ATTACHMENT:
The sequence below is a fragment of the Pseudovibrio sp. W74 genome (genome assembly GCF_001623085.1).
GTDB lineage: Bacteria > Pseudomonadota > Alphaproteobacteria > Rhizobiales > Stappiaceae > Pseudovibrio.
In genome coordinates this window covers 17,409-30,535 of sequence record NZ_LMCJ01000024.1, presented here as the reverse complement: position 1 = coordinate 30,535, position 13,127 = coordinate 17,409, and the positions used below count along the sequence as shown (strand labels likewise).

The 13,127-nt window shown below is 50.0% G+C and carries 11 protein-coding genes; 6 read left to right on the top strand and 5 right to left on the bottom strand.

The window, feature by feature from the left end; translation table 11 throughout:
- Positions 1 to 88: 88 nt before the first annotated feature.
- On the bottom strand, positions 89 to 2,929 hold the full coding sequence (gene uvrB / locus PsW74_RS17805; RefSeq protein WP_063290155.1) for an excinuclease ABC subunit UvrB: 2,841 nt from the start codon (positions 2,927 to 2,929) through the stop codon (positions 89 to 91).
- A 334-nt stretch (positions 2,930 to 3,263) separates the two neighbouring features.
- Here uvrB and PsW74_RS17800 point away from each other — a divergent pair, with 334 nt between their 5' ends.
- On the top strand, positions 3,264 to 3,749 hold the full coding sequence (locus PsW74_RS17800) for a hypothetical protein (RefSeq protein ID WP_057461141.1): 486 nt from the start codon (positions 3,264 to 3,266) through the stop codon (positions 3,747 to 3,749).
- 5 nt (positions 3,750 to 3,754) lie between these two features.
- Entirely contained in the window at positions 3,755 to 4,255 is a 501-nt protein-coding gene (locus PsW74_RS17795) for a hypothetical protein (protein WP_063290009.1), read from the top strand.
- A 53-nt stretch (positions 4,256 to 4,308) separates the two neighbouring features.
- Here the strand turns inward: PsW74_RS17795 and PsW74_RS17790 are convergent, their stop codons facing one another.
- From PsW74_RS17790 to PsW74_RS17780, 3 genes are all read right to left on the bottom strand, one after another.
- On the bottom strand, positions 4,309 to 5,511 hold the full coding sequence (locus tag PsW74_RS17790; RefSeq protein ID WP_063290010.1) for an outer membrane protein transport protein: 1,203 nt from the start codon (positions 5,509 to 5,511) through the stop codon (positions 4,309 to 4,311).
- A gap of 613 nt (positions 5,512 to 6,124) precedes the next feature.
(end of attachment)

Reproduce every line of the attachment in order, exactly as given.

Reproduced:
The sequence below is a fragment of the Pseudovibrio sp. W74 genome (genome assembly GCF_001623085.1).
GTDB lineage: Bacteria > Pseudomonadota > Alphaproteobacteria > Rhizobiales > Stappiaceae > Pseudovibrio.
In genome coordinates this window covers 17,409-30,535 of sequence record NZ_LMCJ01000024.1, presented here as the reverse complement: position 1 = coordinate 30,535, position 13,127 = coordinate 17,409, and the positions used below count along the sequence as shown (strand labels likewise).

The 13,127-nt window shown below is 50.0% G+C and carries 11 protein-coding genes; 6 read left to right on the top strand and 5 right to left on the bottom strand.

The window, feature by feature from the left end; translation table 11 throughout:
- Positions 1 to 88: 88 nt before the first annotated feature.
- On the bottom strand, positions 89 to 2,929 hold the full coding sequence (gene uvrB / locus PsW74_RS17805; RefSeq protein WP_063290155.1) for an excinuclease ABC subunit UvrB: 2,841 nt from the start codon (positions 2,927 to 2,929) through the stop codon (positions 89 to 91).
- A 334-nt stretch (positions 2,930 to 3,263) separates the two neighbouring features.
- Here uvrB and PsW74_RS17800 point away from each other — a divergent pair, with 334 nt between their 5' ends.
- On the top strand, positions 3,264 to 3,749 hold the full coding sequence (locus PsW74_RS17800) for a hypothetical protein (RefSeq protein ID WP_057461141.1): 486 nt from the start codon (positions 3,264 to 3,266) through the stop codon (positions 3,747 to 3,749).
- 5 nt (positions 3,750 to 3,754) lie between these two features.
- Entirely contained in the window at positions 3,755 to 4,255 is a 501-nt protein-coding gene (locus PsW74_RS17795) for a hypothetical protein (protein WP_063290009.1), read from the top strand.
- A 53-nt stretch (positions 4,256 to 4,308) separates the two neighbouring features.
- Here the strand turns inward: PsW74_RS17795 and PsW74_RS17790 are convergent, their stop codons facing one another.
- From PsW74_RS17790 to PsW74_RS17780, 3 genes are all read right to left on the bottom strand, one after another.
- On the bottom strand, positions 4,309 to 5,511 hold the full coding sequence (locus tag PsW74_RS17790; RefSeq protein ID WP_063290010.1) for an outer membrane protein transport protein: 1,203 nt from the start codon (positions 5,509 to 5,511) through the stop codon (positions 4,309 to 4,311).
- A gap of 613 nt (positions 5,512 to 6,124) precedes the next feature.